Qatar’s Ministry of Public Health is monitoring the global and regional epidemiological situation to ensure smooth management of a potential introduction of Monkeypox.
Health authorities in Qatar have carried out a series of public health measures for early detection of the Monkeypox virus, confirming that there are no such cases in the country so far.
In a statement, the Ministry of Public Health said it laid out directives to healthcare professionals in both the public and private sectors to monitor potential patients who may develop Monkeypox symptoms and report the cases to relevant health authorities.
The Gulf state is looking to place a tight grip on the possible introduction of the virus to its borders before a potential outbreak in Qatar, especially with the Covid-19 pandemic setting a precedent on viral outbreak management.
The health ministry explained that people are unlikely to contract Monkeypox unless they have recently traveled to Central or West Africa, or had physical contact with someone who has contracted the virus.
This comes as 12 countries have confirmed the detection of Monkeypox cases since May 13. Those cases, however, have been contained and have not spread within those countries.
The World Health Organisation (WHO) said it expects more cases of Monkeypox to emerge globally as it extends its surveillance arm in countries where the disease is not usually found.
As of Saturday, 92 confirmed cases and 28 suspected cases of Monkeypox were reported from 12 countries that are not considered endemic for the virus, WHO said.
Germany, Belgium and France have reported their first cases of monkeypox, joining Australia, Canada and several other European nations in detecting the disease.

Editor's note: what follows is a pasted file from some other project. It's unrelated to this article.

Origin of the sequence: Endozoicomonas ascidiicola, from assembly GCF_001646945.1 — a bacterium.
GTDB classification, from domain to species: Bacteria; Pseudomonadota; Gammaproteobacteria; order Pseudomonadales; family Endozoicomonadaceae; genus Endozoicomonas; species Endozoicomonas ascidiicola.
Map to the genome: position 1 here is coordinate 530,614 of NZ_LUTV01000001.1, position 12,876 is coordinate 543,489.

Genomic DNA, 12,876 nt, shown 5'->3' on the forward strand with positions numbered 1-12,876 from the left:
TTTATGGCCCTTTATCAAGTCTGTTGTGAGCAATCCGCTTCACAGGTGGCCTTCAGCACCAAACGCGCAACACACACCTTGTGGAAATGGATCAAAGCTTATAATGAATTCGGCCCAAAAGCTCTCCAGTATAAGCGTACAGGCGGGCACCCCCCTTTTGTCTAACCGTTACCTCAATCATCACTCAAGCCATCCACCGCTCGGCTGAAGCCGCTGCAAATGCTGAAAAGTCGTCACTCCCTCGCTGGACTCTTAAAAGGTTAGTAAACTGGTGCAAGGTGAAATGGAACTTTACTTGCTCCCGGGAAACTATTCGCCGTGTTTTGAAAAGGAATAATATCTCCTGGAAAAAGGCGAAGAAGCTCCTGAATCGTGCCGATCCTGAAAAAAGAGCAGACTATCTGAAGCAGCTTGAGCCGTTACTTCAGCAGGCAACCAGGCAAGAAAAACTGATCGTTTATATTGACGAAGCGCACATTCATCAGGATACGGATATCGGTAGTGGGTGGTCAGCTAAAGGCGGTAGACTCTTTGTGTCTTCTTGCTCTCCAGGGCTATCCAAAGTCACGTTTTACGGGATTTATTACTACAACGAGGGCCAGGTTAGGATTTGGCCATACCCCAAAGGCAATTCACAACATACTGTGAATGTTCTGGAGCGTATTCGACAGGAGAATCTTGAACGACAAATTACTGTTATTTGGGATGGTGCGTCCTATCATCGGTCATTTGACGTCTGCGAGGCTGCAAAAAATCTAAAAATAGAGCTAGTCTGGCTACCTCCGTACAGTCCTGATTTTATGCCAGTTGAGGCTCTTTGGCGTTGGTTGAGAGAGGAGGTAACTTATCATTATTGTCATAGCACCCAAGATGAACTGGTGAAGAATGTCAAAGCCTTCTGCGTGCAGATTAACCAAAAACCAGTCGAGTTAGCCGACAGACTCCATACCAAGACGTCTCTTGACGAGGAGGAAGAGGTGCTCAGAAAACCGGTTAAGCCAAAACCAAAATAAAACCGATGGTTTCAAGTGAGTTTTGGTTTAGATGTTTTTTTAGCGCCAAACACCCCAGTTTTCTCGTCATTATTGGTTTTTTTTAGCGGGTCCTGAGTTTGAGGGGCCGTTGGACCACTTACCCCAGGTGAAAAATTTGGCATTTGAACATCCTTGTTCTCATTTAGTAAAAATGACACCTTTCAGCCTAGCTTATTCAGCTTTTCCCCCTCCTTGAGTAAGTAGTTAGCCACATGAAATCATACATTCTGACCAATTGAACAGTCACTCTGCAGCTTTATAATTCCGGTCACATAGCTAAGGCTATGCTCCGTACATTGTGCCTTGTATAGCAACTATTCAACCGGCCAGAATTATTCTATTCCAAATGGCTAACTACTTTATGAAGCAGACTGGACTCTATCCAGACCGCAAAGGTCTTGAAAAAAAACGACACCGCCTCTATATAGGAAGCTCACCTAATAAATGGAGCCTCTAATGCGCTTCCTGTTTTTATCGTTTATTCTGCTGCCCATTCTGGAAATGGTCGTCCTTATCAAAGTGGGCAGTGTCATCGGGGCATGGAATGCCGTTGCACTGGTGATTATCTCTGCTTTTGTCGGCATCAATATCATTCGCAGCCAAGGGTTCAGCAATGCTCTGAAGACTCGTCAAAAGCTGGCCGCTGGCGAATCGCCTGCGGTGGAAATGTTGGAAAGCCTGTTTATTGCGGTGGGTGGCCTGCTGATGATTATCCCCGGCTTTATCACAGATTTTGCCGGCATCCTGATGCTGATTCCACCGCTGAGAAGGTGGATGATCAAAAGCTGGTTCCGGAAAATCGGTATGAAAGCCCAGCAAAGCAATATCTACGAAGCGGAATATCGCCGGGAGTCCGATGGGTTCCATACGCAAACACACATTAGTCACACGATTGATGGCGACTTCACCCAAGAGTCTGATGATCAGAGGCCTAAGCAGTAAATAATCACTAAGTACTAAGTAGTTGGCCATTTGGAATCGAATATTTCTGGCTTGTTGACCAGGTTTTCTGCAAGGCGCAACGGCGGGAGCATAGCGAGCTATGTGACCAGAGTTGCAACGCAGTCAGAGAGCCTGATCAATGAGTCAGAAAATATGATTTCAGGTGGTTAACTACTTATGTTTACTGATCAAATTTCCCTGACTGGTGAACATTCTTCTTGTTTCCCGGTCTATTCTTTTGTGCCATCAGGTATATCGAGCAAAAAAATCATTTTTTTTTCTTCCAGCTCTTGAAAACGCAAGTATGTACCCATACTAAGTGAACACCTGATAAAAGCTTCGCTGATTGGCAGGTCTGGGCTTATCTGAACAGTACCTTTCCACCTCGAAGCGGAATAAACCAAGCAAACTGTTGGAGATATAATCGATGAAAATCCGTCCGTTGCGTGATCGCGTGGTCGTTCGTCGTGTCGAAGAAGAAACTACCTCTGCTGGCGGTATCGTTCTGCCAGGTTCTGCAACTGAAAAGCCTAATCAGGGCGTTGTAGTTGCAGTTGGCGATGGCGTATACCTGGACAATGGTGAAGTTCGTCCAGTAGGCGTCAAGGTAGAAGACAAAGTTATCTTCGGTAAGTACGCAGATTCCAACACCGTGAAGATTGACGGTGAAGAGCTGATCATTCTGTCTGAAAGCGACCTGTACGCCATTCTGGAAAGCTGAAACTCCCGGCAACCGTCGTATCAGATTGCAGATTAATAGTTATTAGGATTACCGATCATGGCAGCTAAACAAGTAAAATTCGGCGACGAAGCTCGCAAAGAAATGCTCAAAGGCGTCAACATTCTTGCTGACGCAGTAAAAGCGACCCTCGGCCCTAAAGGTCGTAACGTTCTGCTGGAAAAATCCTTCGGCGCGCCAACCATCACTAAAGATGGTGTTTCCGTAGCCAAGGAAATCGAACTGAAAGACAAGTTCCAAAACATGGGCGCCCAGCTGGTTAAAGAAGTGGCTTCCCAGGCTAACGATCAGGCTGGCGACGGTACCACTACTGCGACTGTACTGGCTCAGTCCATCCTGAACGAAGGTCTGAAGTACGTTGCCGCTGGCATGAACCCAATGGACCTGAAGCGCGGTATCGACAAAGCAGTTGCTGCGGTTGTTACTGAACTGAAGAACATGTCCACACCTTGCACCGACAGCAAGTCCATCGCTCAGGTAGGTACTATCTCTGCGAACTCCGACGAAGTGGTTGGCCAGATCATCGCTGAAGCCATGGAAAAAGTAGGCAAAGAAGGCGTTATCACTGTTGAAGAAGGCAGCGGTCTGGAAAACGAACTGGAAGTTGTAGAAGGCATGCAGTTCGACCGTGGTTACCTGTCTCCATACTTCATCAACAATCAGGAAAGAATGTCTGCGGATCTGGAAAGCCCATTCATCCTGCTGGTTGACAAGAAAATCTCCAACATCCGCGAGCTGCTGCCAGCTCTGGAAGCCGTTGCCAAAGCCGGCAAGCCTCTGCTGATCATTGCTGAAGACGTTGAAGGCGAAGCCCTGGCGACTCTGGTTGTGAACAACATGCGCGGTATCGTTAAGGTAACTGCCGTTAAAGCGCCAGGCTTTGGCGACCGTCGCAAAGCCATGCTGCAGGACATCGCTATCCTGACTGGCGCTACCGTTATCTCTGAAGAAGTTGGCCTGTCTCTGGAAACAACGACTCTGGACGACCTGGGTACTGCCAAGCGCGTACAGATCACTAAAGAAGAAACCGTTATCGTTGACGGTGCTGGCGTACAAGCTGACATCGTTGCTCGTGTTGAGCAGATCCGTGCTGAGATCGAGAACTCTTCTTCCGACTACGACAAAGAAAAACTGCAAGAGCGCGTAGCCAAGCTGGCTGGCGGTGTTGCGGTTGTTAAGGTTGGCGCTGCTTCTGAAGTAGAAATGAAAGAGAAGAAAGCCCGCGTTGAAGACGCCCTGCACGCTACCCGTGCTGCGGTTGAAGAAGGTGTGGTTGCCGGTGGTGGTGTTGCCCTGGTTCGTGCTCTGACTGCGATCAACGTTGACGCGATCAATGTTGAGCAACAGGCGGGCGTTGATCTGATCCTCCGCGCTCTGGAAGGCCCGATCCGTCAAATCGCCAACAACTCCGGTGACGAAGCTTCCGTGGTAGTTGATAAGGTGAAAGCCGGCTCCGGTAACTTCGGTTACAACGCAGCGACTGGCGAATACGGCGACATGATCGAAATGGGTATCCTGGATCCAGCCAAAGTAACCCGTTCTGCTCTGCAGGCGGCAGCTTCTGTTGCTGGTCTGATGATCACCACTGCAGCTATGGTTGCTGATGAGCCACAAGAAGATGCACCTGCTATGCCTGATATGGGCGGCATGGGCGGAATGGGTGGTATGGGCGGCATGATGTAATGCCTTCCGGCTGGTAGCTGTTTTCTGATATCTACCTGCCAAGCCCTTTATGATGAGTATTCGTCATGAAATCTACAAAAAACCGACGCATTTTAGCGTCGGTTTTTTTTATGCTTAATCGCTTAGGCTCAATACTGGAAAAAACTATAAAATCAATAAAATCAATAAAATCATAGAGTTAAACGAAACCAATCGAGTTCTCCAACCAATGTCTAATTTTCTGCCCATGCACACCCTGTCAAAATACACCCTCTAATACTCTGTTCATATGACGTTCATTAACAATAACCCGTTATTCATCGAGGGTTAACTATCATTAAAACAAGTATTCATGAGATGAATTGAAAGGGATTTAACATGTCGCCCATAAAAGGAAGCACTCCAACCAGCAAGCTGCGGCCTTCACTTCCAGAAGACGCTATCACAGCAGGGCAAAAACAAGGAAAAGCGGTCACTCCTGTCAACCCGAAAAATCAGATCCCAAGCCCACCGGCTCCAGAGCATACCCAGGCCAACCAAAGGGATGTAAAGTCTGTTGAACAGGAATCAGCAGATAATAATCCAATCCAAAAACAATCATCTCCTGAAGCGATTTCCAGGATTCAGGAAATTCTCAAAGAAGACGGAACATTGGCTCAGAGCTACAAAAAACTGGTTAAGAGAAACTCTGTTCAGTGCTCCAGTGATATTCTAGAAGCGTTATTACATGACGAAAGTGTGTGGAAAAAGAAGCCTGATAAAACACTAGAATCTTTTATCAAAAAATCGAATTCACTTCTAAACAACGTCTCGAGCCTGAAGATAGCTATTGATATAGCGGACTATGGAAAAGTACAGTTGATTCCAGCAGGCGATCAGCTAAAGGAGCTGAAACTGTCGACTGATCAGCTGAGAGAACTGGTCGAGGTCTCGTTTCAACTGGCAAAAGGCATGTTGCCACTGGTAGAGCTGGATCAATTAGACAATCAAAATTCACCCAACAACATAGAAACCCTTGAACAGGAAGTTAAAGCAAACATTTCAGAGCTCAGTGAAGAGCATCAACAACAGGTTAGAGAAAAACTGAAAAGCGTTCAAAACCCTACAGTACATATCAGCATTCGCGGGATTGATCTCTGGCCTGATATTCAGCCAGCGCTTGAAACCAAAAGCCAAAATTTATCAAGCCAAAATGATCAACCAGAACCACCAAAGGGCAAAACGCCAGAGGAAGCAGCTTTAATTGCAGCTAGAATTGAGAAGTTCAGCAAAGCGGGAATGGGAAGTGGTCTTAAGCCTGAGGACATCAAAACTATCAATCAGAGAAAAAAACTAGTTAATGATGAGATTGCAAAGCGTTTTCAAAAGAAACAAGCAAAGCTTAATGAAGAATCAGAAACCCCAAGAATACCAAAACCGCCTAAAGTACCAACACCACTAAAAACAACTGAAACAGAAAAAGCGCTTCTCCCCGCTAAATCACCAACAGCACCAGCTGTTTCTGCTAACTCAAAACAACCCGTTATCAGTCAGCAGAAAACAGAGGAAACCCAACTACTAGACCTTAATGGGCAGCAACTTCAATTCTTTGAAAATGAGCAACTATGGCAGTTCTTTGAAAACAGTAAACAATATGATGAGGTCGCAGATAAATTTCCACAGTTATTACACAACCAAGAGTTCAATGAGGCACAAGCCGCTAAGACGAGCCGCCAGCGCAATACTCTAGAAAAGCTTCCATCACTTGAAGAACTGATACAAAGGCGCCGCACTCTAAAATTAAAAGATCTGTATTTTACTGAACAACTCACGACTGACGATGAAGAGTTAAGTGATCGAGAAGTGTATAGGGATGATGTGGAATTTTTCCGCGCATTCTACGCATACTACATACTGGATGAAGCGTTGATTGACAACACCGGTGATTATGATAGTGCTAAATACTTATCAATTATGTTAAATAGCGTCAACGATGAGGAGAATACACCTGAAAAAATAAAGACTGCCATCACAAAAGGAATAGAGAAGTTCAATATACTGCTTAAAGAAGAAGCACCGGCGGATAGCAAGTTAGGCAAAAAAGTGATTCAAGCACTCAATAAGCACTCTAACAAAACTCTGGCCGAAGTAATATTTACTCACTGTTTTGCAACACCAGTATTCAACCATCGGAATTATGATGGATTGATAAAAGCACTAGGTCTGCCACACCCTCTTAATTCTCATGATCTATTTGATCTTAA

Monkeypox virus was confirmed by the German armed forces’ microbiology institute, which found the patient had developed skin lesions – a symptom of the disease.
Separately, the disease was identified in a 29 year old male in the Ile-de-France region, which includes Paris, who had not recently returned from a country where the virus is currently circulating, France’s health authorities said on Friday.
As for Belgium, microbiologist Emmanuel André assured in a tweet that the University of Leuven’s lab had identified four cases in the country.
Monkeypox cases in Spain have been linked to an event at an adult sauna in the capital.
Enrique Ruiz Escudero, the region’s cabinet minister for health of the community, said on Friday that health officials had traced many of Spain’s 30 Monkeypox cases to a single sauna in Madrid, according to The Telegraph.
In the United Kingdom, a case was first drawn between gay men and Monkeypox earlier in the week, with the UK Health Security Agency “urging men who have sex with men to be alert to any new rashes or lesions on their body.”
What is Monkeypox?
Monkeypox is a viral infection that occurs primarily in the tropical rainforest regions of Central and West Africa and may occasionally spread to other regions, according to Qatar’s Ministry of Public Health. The virus was first discovered in 1958, with the first human case reported in Africa in 1970.